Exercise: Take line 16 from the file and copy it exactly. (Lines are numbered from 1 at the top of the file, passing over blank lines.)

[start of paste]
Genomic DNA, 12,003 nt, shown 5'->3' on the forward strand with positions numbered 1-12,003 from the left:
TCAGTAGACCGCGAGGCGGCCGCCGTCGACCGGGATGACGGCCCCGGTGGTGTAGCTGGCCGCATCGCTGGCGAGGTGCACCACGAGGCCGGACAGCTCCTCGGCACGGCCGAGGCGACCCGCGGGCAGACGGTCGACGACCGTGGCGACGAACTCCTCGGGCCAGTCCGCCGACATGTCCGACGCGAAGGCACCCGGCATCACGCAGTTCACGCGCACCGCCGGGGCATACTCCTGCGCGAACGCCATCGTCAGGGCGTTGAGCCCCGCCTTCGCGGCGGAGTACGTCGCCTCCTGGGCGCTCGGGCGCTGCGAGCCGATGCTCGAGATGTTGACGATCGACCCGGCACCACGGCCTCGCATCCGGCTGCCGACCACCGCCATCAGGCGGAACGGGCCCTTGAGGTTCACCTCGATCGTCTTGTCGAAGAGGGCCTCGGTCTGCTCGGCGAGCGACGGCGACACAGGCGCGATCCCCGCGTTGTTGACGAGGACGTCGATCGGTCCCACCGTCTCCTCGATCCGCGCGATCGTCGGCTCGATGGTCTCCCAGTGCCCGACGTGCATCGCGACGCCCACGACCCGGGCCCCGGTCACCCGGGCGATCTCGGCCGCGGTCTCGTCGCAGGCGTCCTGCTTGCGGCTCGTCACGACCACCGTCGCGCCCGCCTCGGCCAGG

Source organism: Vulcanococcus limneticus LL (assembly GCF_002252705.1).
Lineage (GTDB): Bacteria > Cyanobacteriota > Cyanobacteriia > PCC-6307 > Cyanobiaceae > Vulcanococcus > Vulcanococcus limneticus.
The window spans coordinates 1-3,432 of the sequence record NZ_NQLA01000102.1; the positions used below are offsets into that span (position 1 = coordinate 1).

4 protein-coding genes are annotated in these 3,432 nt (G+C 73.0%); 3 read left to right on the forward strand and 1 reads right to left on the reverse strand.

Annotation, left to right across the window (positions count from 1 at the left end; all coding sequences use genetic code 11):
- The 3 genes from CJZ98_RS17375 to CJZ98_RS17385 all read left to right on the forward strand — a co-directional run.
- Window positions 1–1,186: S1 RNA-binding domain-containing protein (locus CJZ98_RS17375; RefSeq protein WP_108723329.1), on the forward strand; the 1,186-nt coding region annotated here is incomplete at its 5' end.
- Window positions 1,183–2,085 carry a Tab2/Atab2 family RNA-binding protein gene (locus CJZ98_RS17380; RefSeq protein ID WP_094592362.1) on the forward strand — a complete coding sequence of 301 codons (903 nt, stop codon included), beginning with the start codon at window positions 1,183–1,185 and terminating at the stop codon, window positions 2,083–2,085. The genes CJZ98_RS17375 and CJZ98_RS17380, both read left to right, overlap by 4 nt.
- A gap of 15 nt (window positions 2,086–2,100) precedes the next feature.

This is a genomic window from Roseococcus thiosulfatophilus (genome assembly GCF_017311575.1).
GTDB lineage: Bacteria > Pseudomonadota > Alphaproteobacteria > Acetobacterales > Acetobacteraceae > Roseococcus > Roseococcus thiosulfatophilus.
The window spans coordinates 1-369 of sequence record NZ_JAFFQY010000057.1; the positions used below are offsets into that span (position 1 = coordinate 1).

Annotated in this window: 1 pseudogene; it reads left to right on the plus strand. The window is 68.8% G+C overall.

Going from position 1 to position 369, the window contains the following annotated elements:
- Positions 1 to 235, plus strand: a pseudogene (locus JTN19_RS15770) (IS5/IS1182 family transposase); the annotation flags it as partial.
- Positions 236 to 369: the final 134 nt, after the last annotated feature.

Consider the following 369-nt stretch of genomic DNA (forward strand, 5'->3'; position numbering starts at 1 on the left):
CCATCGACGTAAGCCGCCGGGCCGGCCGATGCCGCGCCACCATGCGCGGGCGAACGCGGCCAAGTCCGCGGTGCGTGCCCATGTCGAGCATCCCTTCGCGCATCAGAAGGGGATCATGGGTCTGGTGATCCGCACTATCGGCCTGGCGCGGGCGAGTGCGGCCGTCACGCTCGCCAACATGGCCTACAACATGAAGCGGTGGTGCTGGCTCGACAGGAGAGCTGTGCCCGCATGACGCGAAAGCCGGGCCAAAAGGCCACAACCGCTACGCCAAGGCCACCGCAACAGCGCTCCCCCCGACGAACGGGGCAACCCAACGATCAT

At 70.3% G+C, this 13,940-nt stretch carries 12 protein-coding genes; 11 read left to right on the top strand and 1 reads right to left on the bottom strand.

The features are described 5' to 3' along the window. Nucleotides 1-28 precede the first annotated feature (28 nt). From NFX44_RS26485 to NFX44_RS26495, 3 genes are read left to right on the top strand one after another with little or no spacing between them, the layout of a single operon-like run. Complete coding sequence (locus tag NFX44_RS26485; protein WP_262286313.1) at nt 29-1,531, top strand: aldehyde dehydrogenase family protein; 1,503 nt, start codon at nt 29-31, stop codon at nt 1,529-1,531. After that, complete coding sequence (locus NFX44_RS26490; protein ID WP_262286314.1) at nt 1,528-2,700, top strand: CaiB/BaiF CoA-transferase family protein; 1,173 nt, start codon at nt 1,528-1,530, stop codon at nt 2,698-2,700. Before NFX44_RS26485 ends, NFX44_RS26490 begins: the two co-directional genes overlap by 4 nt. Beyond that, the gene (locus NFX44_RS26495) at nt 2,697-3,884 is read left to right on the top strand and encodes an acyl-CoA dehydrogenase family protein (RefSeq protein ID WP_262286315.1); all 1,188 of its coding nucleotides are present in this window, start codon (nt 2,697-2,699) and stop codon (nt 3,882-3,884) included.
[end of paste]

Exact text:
Going from position 1 to position 369, the window contains the following annotated elements: